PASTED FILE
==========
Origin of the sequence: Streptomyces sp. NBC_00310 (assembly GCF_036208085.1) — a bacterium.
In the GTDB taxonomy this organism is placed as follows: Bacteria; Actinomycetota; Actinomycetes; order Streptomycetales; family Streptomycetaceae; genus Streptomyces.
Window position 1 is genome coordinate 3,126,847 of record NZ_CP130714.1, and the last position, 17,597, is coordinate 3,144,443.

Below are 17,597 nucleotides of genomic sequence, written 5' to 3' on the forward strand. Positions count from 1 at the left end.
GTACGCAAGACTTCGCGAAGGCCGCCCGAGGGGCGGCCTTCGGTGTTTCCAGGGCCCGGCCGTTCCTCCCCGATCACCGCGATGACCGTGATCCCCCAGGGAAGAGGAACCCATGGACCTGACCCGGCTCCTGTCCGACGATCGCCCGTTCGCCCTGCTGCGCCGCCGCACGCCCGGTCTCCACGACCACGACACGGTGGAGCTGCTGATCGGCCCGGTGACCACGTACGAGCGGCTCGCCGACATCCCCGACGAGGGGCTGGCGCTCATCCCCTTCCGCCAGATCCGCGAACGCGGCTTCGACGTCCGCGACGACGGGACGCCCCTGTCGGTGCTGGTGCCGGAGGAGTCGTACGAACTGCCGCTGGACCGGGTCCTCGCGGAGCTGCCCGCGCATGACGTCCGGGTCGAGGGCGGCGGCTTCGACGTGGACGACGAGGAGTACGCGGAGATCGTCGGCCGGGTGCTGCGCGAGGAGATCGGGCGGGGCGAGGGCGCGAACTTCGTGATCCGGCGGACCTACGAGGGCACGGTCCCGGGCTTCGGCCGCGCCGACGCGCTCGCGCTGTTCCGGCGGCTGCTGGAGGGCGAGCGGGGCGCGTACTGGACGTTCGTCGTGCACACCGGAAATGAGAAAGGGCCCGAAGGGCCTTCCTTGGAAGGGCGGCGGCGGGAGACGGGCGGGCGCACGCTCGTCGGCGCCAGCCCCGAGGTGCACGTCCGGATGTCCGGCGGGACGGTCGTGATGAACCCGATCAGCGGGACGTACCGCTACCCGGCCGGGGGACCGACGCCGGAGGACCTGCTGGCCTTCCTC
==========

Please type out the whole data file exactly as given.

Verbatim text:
Origin of the sequence: Streptomyces sp. NBC_00310 (assembly GCF_036208085.1) — a bacterium.
In the GTDB taxonomy this organism is placed as follows: Bacteria; Actinomycetota; Actinomycetes; order Streptomycetales; family Streptomycetaceae; genus Streptomyces.
Window position 1 is genome coordinate 3,126,847 of record NZ_CP130714.1, and the last position, 17,597, is coordinate 3,144,443.

Below are 17,597 nucleotides of genomic sequence, written 5' to 3' on the forward strand. Positions count from 1 at the left end.
GTACGCAAGACTTCGCGAAGGCCGCCCGAGGGGCGGCCTTCGGTGTTTCCAGGGCCCGGCCGTTCCTCCCCGATCACCGCGATGACCGTGATCCCCCAGGGAAGAGGAACCCATGGACCTGACCCGGCTCCTGTCCGACGATCGCCCGTTCGCCCTGCTGCGCCGCCGCACGCCCGGTCTCCACGACCACGACACGGTGGAGCTGCTGATCGGCCCGGTGACCACGTACGAGCGGCTCGCCGACATCCCCGACGAGGGGCTGGCGCTCATCCCCTTCCGCCAGATCCGCGAACGCGGCTTCGACGTCCGCGACGACGGGACGCCCCTGTCGGTGCTGGTGCCGGAGGAGTCGTACGAACTGCCGCTGGACCGGGTCCTCGCGGAGCTGCCCGCGCATGACGTCCGGGTCGAGGGCGGCGGCTTCGACGTGGACGACGAGGAGTACGCGGAGATCGTCGGCCGGGTGCTGCGCGAGGAGATCGGGCGGGGCGAGGGCGCGAACTTCGTGATCCGGCGGACCTACGAGGGCACGGTCCCGGGCTTCGGCCGCGCCGACGCGCTCGCGCTGTTCCGGCGGCTGCTGGAGGGCGAGCGGGGCGCGTACTGGACGTTCGTCGTGCACACCGGAAATGAGAAAGGGCCCGAAGGGCCTTCCTTGGAAGGGCGGCGGCGGGAGACGGGCGGGCGCACGCTCGTCGGCGCCAGCCCCGAGGTGCACGTCCGGATGTCCGGCGGGACGGTCGTGATGAACCCGATCAGCGGGACGTACCGCTACCCGGCCGGGGGACCGACGCCGGAGGACCTGCTGGCCTTCCTC